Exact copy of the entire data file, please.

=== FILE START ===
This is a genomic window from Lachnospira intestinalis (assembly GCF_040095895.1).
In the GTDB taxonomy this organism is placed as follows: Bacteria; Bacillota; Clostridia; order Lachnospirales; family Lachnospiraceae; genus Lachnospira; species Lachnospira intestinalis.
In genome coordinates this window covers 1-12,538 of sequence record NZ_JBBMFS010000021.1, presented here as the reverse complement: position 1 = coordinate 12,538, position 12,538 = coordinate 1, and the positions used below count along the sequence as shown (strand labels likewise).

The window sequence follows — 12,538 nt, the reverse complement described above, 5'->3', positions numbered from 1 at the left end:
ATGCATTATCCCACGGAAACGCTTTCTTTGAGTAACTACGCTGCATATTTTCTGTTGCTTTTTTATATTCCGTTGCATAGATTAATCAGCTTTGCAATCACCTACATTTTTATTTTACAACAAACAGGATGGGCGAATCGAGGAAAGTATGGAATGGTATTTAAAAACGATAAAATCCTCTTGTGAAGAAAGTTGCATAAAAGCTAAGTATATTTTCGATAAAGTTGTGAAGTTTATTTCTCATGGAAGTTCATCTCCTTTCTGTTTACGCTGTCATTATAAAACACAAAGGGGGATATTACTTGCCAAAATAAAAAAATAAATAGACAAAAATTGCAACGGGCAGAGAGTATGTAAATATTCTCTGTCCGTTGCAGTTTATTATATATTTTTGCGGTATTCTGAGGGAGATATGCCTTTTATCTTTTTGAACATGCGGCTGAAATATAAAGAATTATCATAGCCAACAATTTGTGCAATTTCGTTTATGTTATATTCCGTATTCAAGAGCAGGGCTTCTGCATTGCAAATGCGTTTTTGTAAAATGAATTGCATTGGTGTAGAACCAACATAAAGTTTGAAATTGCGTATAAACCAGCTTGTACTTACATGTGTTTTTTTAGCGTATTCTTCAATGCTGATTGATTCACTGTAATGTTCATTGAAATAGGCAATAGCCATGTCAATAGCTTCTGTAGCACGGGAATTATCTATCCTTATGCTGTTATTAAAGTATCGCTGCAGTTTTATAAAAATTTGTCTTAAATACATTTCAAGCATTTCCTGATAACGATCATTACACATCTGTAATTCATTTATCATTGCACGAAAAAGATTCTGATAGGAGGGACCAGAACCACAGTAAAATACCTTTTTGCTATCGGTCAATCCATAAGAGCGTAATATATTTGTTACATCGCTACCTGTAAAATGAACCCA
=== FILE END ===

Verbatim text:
This is a genomic window from Lachnospira intestinalis (assembly GCF_040095895.1).
In the GTDB taxonomy this organism is placed as follows: Bacteria; Bacillota; Clostridia; order Lachnospirales; family Lachnospiraceae; genus Lachnospira; species Lachnospira intestinalis.
In genome coordinates this window covers 1-12,538 of sequence record NZ_JBBMFS010000021.1, presented here as the reverse complement: position 1 = coordinate 12,538, position 12,538 = coordinate 1, and the positions used below count along the sequence as shown (strand labels likewise).

The window sequence follows — 12,538 nt, the reverse complement described above, 5'->3', positions numbered from 1 at the left end:
ATGCATTATCCCACGGAAACGCTTTCTTTGAGTAACTACGCTGCATATTTTCTGTTGCTTTTTTATATTCCGTTGCATAGATTAATCAGCTTTGCAATCACCTACATTTTTATTTTACAACAAACAGGATGGGCGAATCGAGGAAAGTATGGAATGGTATTTAAAAACGATAAAATCCTCTTGTGAAGAAAGTTGCATAAAAGCTAAGTATATTTTCGATAAAGTTGTGAAGTTTATTTCTCATGGAAGTTCATCTCCTTTCTGTTTACGCTGTCATTATAAAACACAAAGGGGGATATTACTTGCCAAAATAAAAAAATAAATAGACAAAAATTGCAACGGGCAGAGAGTATGTAAATATTCTCTGTCCGTTGCAGTTTATTATATATTTTTGCGGTATTCTGAGGGAGATATGCCTTTTATCTTTTTGAACATGCGGCTGAAATATAAAGAATTATCATAGCCAACAATTTGTGCAATTTCGTTTATGTTATATTCCGTATTCAAGAGCAGGGCTTCTGCATTGCAAATGCGTTTTTGTAAAATGAATTGCATTGGTGTAGAACCAACATAAAGTTTGAAATTGCGTATAAACCAGCTTGTACTTACATGTGTTTTTTTAGCGTATTCTTCAATGCTGATTGATTCACTGTAATGTTCATTGAAATAGGCAATAGCCATGTCAATAGCTTCTGTAGCACGGGAATTATCTATCCTTATGCTGTTATTAAAGTATCGCTGCAGTTTTATAAAAATTTGTCTTAAATACATTTCAAGCATTTCCTGATAACGATCATTACACATCTGTAATTCATTTATCATTGCACGAAAAAGATTCTGATAGGAGGGACCAGAACCACAGTAAAATACCTTTTTGCTATCGGTCAATCCATAAGAGCGTAATATATTTGTTACATCGCTACCTGTAAAATGAACCCA